Last Call With Ron Stodghill: Tough Talk

When father confronts his son, the son never forgets
JACQUI OAKLEY

THE CONVERSATION could not have come soon enough. 

I was 20 years old, a sophomore in college, spending the summer at my father’s home in St. Louis. I walked in one night with bloodshot eyes, a condition that had become all too routine. On this night, for some reason, he confronted me. 

Maybe he sensed that I was ready to talk about my problem. Maybe he worried my secret might spoil the sanctity of my sister’s wedding in Michigan the following week. Maybe his hard talk was less about morals than concerns about upward mobility—knowing that the job market would favor the clearheaded over a pothead. 

The details are hazy now, but on many occasions, I have shared what I recall over lunch or dinner with close friends in uptown Charlotte, or even work colleagues en route to a business meeting in SouthPark, or anytime I think someone might benefit from hearing about one of the toughest conversations of my life. 

I’ll tell them how my dad looked at me squarely that night and asked, What’ve you been doing? You look high. I was caught off guard. I lied. I went out with some friends and we had a couple of beers. He chuckled. I can smell the marijuana all over you. Just tell me the truth. 

Walking past him toward my bedroom, I heard him say, It’s OK. You’re my son.

I paused and turned around, stunned by a softness that, frankly, I had never heard in him. He pressed on.

Your mother called the other day and asked how you are doing. I couldn’t bear to tell her the truth, because it would break her heart. But you know and I know you’re not doing well at all. In fact, when I look at you, boy, I feel sad.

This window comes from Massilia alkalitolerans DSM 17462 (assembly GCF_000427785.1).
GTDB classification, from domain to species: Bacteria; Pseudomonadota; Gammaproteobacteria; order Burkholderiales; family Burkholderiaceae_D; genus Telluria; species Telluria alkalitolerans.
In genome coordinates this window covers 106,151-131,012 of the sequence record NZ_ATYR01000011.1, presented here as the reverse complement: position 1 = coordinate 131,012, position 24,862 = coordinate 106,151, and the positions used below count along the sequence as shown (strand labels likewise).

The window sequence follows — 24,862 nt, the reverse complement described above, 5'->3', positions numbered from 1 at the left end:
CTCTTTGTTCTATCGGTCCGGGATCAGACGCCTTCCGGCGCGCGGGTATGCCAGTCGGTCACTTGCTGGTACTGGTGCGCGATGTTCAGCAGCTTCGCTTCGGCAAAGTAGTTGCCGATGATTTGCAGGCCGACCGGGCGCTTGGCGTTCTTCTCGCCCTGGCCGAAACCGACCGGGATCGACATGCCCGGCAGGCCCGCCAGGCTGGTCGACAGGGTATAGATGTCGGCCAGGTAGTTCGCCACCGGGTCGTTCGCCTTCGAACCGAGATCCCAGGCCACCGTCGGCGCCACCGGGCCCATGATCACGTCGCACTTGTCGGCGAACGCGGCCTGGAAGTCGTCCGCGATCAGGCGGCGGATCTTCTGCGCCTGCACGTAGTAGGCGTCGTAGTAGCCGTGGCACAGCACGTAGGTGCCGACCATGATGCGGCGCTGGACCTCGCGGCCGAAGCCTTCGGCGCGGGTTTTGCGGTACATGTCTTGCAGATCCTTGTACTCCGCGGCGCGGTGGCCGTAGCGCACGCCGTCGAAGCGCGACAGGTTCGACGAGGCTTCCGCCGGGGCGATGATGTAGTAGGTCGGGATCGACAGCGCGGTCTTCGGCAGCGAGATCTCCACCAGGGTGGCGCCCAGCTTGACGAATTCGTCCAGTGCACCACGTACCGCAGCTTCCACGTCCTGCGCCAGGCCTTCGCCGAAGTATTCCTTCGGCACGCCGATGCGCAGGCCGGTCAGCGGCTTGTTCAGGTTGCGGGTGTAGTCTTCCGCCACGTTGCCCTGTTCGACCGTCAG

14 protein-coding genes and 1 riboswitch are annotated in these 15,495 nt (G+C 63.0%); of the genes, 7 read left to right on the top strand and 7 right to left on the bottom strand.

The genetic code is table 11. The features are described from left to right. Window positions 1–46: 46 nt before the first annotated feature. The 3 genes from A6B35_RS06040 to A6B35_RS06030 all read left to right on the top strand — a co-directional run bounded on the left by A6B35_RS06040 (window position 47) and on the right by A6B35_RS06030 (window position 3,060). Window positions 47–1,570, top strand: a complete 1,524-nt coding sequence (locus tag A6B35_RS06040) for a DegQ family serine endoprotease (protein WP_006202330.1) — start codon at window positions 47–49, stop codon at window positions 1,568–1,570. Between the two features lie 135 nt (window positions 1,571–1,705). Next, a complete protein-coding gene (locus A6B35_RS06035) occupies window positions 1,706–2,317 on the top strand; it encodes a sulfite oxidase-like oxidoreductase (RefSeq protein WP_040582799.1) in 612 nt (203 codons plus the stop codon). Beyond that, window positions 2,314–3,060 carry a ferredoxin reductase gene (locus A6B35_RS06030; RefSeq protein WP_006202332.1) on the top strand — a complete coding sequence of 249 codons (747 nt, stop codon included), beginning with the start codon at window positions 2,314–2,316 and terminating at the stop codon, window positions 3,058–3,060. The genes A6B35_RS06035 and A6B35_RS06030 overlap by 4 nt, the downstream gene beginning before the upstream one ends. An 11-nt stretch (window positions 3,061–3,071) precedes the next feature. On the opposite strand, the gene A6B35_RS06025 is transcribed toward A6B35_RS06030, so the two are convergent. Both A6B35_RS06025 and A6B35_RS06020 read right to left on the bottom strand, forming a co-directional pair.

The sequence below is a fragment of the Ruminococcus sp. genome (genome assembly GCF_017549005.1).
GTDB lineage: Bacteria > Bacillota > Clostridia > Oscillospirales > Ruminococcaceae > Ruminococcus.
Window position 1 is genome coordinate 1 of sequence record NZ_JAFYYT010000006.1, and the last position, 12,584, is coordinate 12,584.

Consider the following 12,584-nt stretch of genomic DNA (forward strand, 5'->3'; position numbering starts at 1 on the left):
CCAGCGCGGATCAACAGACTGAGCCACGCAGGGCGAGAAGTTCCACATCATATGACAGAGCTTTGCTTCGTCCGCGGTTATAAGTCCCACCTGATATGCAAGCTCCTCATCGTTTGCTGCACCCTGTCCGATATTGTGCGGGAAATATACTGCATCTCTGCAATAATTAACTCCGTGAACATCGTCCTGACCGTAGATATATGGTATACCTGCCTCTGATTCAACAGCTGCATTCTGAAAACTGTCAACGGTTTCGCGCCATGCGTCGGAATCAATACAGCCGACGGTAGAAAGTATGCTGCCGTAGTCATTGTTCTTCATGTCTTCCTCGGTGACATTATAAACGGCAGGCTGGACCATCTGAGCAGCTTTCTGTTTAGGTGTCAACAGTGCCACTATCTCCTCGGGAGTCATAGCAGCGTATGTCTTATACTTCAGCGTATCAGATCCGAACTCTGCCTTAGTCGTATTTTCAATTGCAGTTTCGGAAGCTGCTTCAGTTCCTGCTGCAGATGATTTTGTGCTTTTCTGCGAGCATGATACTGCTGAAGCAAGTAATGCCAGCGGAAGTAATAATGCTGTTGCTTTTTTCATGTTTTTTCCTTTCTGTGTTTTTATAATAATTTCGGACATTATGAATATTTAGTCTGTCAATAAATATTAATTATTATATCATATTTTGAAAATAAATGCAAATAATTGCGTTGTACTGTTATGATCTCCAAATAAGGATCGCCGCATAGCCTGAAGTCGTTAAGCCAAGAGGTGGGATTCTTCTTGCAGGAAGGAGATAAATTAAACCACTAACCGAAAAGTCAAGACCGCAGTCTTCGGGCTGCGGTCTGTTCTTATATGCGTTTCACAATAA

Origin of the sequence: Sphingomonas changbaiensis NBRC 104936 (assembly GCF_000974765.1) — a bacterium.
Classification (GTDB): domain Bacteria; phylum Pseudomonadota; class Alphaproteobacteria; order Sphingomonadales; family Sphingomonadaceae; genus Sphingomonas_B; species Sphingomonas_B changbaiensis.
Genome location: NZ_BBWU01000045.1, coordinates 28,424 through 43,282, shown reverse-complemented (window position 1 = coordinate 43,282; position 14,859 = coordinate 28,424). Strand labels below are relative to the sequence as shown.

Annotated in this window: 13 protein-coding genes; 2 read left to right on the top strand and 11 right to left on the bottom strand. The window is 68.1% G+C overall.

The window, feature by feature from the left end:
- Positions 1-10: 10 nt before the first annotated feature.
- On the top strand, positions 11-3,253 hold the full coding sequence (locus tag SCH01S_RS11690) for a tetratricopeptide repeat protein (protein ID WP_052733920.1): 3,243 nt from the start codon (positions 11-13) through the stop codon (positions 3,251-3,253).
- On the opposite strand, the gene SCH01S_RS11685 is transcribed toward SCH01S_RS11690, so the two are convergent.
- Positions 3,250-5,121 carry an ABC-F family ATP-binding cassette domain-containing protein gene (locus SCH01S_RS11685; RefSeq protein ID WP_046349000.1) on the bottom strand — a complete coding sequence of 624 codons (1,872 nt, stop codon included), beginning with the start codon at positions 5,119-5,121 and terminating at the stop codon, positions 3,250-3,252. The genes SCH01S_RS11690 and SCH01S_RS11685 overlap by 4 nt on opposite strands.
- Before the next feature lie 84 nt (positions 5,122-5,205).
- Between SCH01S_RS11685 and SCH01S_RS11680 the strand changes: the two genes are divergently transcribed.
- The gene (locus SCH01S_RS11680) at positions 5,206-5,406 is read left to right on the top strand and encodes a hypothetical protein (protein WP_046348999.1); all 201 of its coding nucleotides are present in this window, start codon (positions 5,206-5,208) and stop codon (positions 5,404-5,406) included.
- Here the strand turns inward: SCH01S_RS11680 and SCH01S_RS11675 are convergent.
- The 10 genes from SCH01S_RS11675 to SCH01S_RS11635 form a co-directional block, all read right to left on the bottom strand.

Maybe his hard talk was less about morals than concerns about upward mobility—knowing that  the job market would favor the clearheaded over a pothead. 

His words cut deep. They angered me, because he wasn’t supposed to see me so clearly. I was doing well. I was succeeding in college, wrote for the campus newspaper. I had good, smart friends. I wore preppie clothes. I was spending my summer working as a copy clerk at the St. Louis Post-Dispatch, a coveted gig for aspiring journalists. My façade had been well assembled.

Looking at you makes me sad, because I remember the kid you used to be, he went on. You laughed and smiled; your eyes were white. You were a happy boy. 

My dad had not spoken so frankly to me in many years. Maybe he never had, and I was OK with that. I was OK, because he had no right to judge me.

He had left my mother, sister, and me when I was still a young boy who needed him. And yet suddenly, in this moment, I felt ashamed for failing him. I tried hard not to, but I wept as the man who I felt had abandoned me now peered into me. 

You know what else makes me sad? When I look at you, I see myself. I see the mistakes in my own life, mistakes that I can’t take back. 

His jaw tightened. Man, look around here, he said. I got nothin’.

I surveyed the room. It was clean but dreary, sparsely furnished with remnants of his failed marriage to my mom—a bamboo sofa and table and chairs, little else. 

His voice cracked. I lost everything being a fool. Your mother, you, and your sister—my family. I drank and gambled it all away. You don’t want to be like me, son. You don’t have to be like me.

I had been waiting a lifetime to hear my dad admit that he was wrong. But now, hearing him, I felt no triumph in his mea culpa, only sorrow. 

A week after my dad confronted me, we drove to Michigan for my sister’s wedding. I had resolved to make it through that event and the entire weekend without smoking. I failed then, and again many times after. But a few months later, when I was back in school, I called my dad one afternoon. I had had enough. I was ready to change. I was ready for a new conversation. 


This article appears in the February 2016 issue of Charlotte Magazine

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